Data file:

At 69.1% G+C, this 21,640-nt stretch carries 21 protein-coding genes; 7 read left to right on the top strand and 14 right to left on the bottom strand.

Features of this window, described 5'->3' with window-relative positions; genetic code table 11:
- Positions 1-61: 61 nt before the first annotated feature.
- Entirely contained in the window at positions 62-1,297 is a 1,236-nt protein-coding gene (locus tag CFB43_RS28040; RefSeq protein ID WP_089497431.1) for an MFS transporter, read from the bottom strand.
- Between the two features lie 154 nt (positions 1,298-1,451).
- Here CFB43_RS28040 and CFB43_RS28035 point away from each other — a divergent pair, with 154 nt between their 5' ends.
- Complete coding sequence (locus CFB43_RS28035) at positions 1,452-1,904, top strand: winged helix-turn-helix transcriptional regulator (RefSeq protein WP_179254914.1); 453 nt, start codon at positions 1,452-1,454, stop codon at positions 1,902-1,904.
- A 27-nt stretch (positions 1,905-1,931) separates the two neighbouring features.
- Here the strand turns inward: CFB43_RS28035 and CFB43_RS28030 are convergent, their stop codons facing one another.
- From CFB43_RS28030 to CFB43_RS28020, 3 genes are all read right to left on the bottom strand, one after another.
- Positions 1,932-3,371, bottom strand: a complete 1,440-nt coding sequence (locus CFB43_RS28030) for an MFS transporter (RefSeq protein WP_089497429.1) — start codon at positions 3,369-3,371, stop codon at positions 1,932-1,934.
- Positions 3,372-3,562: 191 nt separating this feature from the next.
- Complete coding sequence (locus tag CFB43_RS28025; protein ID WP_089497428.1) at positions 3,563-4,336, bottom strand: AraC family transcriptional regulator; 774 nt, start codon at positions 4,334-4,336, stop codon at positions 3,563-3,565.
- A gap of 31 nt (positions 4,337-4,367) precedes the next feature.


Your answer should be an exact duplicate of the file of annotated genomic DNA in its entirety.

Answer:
At 69.1% G+C, this 21,640-nt stretch carries 21 protein-coding genes; 7 read left to right on the top strand and 14 right to left on the bottom strand.

Features of this window, described 5'->3' with window-relative positions; genetic code table 11:
- Positions 1-61: 61 nt before the first annotated feature.
- Entirely contained in the window at positions 62-1,297 is a 1,236-nt protein-coding gene (locus tag CFB43_RS28040; RefSeq protein ID WP_089497431.1) for an MFS transporter, read from the bottom strand.
- Between the two features lie 154 nt (positions 1,298-1,451).
- Here CFB43_RS28040 and CFB43_RS28035 point away from each other — a divergent pair, with 154 nt between their 5' ends.
- Complete coding sequence (locus CFB43_RS28035) at positions 1,452-1,904, top strand: winged helix-turn-helix transcriptional regulator (RefSeq protein WP_179254914.1); 453 nt, start codon at positions 1,452-1,454, stop codon at positions 1,902-1,904.
- A 27-nt stretch (positions 1,905-1,931) separates the two neighbouring features.
- Here the strand turns inward: CFB43_RS28035 and CFB43_RS28030 are convergent, their stop codons facing one another.
- From CFB43_RS28030 to CFB43_RS28020, 3 genes are all read right to left on the bottom strand, one after another.
- Positions 1,932-3,371, bottom strand: a complete 1,440-nt coding sequence (locus CFB43_RS28030) for an MFS transporter (RefSeq protein WP_089497429.1) — start codon at positions 3,369-3,371, stop codon at positions 1,932-1,934.
- Positions 3,372-3,562: 191 nt separating this feature from the next.
- Complete coding sequence (locus tag CFB43_RS28025; protein ID WP_089497428.1) at positions 3,563-4,336, bottom strand: AraC family transcriptional regulator; 774 nt, start codon at positions 4,334-4,336, stop codon at positions 3,563-3,565.
- A gap of 31 nt (positions 4,337-4,367) precedes the next feature.